Leadership in Action – Commitment or Mere Participation?

people building structure during daytime

In a ham and eggs breakfast, the chicken participates but the pig is committed. With apologies to the pig, this perfectly sums up challenges facing most organizations as they work to implement not only change initiatives, but “normal” day-to-day activities that keep the business running smoothly.


Continuing with the team effectiveness series, this third post examines the level of commitment within your team. This is where your team members have such clarity and alignment around the agreed-to direction and priorities, that they leave meetings energized to act, in alignment with the goals.


In many senior teams, the members participate, but are not fully committed. Instead, they are committed to their own area and the team that reports to them. A fully functioning senior team is committed to the senior team first, and recognizes the bigger strategic goals over their own personal department’s performance.


As the leader of the senior team, it is important that not only do you expect them to be aligned to the larger strategic objectives, but you also recognize when members put the organization’s needs above their department’s needs. It’s part of your job to help those senior team members to possess the clarity to communicate the “why” throughout the rest of the organization. Without this clarity, confusion will reign, not commitment.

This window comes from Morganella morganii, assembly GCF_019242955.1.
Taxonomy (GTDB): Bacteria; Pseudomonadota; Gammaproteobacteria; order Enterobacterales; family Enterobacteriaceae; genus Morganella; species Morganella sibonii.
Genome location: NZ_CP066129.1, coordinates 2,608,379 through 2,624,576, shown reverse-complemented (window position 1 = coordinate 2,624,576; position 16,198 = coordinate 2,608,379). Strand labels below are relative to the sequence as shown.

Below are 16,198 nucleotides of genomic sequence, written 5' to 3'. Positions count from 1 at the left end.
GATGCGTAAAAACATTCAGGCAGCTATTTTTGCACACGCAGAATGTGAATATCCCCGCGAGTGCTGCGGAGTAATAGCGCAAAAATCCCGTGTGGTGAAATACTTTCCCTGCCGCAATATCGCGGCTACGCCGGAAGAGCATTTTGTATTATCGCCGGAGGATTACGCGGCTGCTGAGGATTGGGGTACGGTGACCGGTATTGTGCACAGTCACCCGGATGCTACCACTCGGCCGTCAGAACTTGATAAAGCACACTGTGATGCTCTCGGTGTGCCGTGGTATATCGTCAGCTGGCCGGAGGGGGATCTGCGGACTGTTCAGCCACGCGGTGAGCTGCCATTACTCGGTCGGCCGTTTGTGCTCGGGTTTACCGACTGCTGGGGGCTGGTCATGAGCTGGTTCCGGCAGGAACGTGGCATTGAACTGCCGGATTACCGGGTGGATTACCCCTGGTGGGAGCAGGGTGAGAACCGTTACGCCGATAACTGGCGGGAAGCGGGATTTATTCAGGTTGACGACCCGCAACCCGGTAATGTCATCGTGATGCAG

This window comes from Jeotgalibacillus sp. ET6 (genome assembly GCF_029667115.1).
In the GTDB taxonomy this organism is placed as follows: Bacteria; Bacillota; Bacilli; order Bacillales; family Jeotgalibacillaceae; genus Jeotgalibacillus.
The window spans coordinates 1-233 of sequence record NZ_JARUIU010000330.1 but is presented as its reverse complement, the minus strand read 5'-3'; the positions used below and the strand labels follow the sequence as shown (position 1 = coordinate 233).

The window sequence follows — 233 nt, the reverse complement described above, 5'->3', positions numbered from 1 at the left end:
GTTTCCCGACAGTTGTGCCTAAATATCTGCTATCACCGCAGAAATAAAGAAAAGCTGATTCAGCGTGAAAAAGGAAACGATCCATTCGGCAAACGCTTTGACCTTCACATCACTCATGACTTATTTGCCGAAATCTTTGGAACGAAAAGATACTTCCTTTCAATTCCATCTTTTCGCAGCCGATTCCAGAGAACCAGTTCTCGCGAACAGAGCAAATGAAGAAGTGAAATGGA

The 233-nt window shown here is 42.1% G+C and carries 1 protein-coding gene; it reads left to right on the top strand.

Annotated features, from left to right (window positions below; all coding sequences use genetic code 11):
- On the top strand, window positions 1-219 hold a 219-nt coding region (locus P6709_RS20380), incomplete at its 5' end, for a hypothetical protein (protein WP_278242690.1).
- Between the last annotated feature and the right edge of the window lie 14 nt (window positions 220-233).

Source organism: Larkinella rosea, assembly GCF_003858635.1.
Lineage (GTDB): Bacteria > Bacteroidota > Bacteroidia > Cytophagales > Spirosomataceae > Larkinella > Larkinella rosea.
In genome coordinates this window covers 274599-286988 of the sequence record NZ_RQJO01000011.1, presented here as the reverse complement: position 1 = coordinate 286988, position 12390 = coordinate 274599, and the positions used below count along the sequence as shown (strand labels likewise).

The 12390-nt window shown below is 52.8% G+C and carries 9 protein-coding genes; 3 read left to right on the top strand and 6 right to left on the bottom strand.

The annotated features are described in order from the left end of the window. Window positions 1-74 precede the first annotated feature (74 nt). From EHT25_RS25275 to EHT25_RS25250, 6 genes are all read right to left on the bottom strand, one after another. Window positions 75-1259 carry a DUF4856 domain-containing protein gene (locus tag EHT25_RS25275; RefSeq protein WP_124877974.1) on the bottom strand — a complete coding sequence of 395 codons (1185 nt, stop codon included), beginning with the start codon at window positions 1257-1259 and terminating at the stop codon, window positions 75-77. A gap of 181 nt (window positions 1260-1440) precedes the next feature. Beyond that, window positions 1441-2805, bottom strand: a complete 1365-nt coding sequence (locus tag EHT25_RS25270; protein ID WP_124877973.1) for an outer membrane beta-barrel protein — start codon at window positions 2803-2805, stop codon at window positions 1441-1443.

When you find your team coming back to solving the same issue over and over again, this is an indication of lack of commitment. While you have decided on a solution in the past, for one reason or another, the team is not fully committed to the execution of the plan. When solving a problem as a team, having a great solution is only half solved. If that solution is never executed, it is not a solution at all. It was an exercise, not an application.


As a leader, when it appears that your team has arrived at a solution, test the level of commitment. Ask for commitment. If you don’t get it, then ask, “What are the concerns?” Next, ask the team, ”What are the potential roadblocks to implementing the plan?” and finally, ”How will we work through those, together?”  Creating this forethought not only deepens the commitment, it also builds resilience when implementing the solution. Finally, as a team, outline the next steps and the individual accountability for the full execution of the decision.


Taking this time to provide clarity and accountability around the expectations, both  individually and collectively, will Energize Action for your entire team.